Rito Quemado Trail 2021

NMVFO gathered for an overnight camping project to work on the Rito Quemado Trail #157 in the northern Pecos Wilderness. The project was scaled back from a 4-day to one day effort because recent monsoon rains had swollen the Rio Medio, so we did not try crossing and limited ourselves to the one mile segment from the trailhead down to the river.

We camped at a primitive group site on along FR306 on top of Borrego Mesa at 8.5k elevation, with good views of lowlands below, not far from the somewhat invisible and hidden trailhead. Dave and Rifka provided savory dinner and breakfast.

We split into two work groups, one doing crosscut sawing of ponderosa pine, and the other lopping Gambels oak.

By 1PM the afternoon monsoon thunderstorm had started, just as we completed our mile, so we hiked back to the top and headed home along the scenic route High Road to Taos back to our normal lives.

Thanks to leader Mike, with Dave & Rifka, Jeff, Mike G & Megan R, Cecily, Lynne & Patrick, Danielle, Charlie, Duncan, Ralph, and Mark for a good adventure.

Sierra Mosca Trail Scouting 2021

My previous scouting for the Capulin Trail for an NMVFO project showed an impassable route, and the USFS recommended we switch to a different nearby trail in the northern Pecos Wilderness, the Sierra Mosca #156. Today I hiked in to check it out.

The short road from FR306 to Borrego Trailhead is too eroded for me to drive comfortably, so I parked at the intersection with FR306 and hiked 0.7 miles to the trailhead. Google Maps does not show a reasonable route to the trailhead, so it is better to follow the route to the Borrego Mesa Campground, and then turn off at the sign to Borrego Trail.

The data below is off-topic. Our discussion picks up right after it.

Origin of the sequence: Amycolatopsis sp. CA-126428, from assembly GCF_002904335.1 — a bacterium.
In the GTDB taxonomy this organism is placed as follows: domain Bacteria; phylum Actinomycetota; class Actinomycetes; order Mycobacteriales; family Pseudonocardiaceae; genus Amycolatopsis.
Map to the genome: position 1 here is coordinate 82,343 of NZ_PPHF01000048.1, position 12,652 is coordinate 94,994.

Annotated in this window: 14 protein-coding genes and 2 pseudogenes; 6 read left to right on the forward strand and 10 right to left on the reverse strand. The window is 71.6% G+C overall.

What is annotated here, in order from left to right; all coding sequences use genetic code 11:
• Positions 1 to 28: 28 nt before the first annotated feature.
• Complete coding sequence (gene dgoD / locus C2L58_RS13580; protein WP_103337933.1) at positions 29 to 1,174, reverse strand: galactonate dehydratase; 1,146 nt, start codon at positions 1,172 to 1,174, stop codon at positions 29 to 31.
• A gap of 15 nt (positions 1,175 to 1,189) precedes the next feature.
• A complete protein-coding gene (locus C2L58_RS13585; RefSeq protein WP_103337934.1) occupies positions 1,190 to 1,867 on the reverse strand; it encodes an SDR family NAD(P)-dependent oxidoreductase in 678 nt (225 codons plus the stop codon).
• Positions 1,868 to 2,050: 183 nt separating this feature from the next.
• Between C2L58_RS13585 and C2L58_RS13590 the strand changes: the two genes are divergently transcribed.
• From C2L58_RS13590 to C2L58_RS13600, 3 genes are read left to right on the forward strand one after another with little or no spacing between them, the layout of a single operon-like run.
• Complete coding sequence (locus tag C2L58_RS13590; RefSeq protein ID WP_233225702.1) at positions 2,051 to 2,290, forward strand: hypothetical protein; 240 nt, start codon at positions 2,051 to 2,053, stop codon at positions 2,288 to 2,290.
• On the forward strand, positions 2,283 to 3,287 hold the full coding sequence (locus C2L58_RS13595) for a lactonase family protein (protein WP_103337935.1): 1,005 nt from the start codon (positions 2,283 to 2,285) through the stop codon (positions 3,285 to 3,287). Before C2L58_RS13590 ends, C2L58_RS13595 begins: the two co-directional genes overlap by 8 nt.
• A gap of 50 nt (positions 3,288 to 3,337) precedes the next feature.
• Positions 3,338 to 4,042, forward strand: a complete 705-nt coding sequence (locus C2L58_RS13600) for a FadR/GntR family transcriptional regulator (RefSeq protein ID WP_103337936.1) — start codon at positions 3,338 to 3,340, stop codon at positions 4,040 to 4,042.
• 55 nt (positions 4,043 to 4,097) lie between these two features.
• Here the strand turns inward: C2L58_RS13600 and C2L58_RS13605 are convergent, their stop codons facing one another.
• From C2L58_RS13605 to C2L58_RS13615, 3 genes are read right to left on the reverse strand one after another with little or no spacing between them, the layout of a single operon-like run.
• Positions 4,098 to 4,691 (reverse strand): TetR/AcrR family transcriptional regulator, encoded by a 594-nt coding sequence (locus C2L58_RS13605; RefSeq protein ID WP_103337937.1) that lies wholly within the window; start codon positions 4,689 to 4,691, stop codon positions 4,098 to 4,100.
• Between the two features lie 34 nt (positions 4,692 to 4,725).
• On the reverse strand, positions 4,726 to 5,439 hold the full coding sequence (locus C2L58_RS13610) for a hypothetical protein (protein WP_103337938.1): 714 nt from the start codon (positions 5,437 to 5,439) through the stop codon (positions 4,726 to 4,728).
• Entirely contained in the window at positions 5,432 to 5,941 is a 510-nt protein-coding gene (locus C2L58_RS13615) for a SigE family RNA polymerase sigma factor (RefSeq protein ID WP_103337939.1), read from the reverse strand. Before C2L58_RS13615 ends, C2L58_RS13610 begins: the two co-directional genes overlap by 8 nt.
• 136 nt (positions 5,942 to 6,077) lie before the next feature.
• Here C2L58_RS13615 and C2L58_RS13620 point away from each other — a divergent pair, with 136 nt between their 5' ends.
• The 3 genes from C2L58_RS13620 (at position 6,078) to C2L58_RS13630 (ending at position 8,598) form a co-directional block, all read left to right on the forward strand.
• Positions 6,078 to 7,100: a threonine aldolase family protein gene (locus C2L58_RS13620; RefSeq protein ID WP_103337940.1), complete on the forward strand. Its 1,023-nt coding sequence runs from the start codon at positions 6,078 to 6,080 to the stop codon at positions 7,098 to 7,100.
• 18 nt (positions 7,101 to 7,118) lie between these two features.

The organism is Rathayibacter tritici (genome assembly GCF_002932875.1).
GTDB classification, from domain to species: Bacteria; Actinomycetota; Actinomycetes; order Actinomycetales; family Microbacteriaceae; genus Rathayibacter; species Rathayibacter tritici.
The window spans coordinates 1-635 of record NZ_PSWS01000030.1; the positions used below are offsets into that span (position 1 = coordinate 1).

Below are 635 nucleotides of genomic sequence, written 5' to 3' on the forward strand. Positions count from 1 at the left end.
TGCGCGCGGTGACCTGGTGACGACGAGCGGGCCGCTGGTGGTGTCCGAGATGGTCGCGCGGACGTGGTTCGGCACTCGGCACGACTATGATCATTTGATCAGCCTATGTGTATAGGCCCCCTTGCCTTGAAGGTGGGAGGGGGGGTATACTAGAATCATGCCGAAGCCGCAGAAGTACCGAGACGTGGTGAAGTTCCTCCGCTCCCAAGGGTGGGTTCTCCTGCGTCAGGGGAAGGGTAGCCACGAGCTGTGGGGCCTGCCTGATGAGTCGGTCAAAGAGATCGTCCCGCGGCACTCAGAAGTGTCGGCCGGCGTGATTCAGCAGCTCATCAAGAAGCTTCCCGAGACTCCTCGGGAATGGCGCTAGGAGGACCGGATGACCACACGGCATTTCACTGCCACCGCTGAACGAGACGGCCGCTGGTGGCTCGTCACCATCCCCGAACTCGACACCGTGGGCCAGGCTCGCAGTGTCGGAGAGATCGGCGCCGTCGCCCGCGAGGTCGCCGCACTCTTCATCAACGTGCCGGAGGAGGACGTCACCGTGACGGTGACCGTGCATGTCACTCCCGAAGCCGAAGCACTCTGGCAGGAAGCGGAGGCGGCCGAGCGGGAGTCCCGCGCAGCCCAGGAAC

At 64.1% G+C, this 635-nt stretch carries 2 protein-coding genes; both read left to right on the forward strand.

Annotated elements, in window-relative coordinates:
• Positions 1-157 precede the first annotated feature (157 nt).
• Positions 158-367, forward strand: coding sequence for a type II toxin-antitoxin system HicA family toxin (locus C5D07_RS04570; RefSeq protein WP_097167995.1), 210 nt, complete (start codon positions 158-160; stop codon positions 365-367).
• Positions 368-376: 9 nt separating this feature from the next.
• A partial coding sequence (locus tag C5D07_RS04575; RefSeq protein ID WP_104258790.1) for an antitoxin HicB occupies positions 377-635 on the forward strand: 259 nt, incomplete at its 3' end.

Borrego Trail seemed frequently used with good visible tread, and few downed trees. A log crossing across Rio Medio kept feet dry. After 4 miles is the intersection with Sierra Mosca Trail, a bit further south than my map showed.

Tread continued to be visible on Sierra Mosca, with several cut blowdowns along the side of the trail to help mark the way. There were no recent signs of a recent burn, so these downed trees seemed to be just an ongoing replacement process. The trail follows along a gentle climb alongside Rito Con Agua for about two miles. At first, near the junction with Borrego Trail, the number of blowdowns were infrequent, but closer to the two-mile mark the blowdowns became more common, often clustered with several together. Beyond the 2 mile mark the tread became more faint, but old saw marks marked the route of the trail.

I did not scout beyond 2.2 miles, but counted 60 blowdowns, with the promise of many more beyond. Diameters of downed trees ranged up to 2 feet in diameter, suggesting a two-person crosscut saw may be needed.

The trail is not especially brushy, but several aspen saplings near the trail need to be lopped, along with patches of Gambels Oak.

Sierra Mosca intersects with Rio Molina Trail, which the NMVFO has a project with later in the year, which should offer loop opportunities. Mosca also connects to Capulin, if we can ever reopen that section of trail.

Socorro to Box Trail 2021

The NMT Bike Club led a 30-strong group of volunteers to work on a segment of new trail between The Box (popular among rock climbers) and the Socorro rodeo grounds, supervised by Mike Comiskey from the BLM, and joined by a group from Rocky Mountain Youth Corps. We met for an early 6:30AM start at eastern Black Canyon trailhead, to get some work in during cooler temperatures.

The route had to make some turns to thread between private land and state land.

This was my first trail project with this group, and I hope to return. Good folks.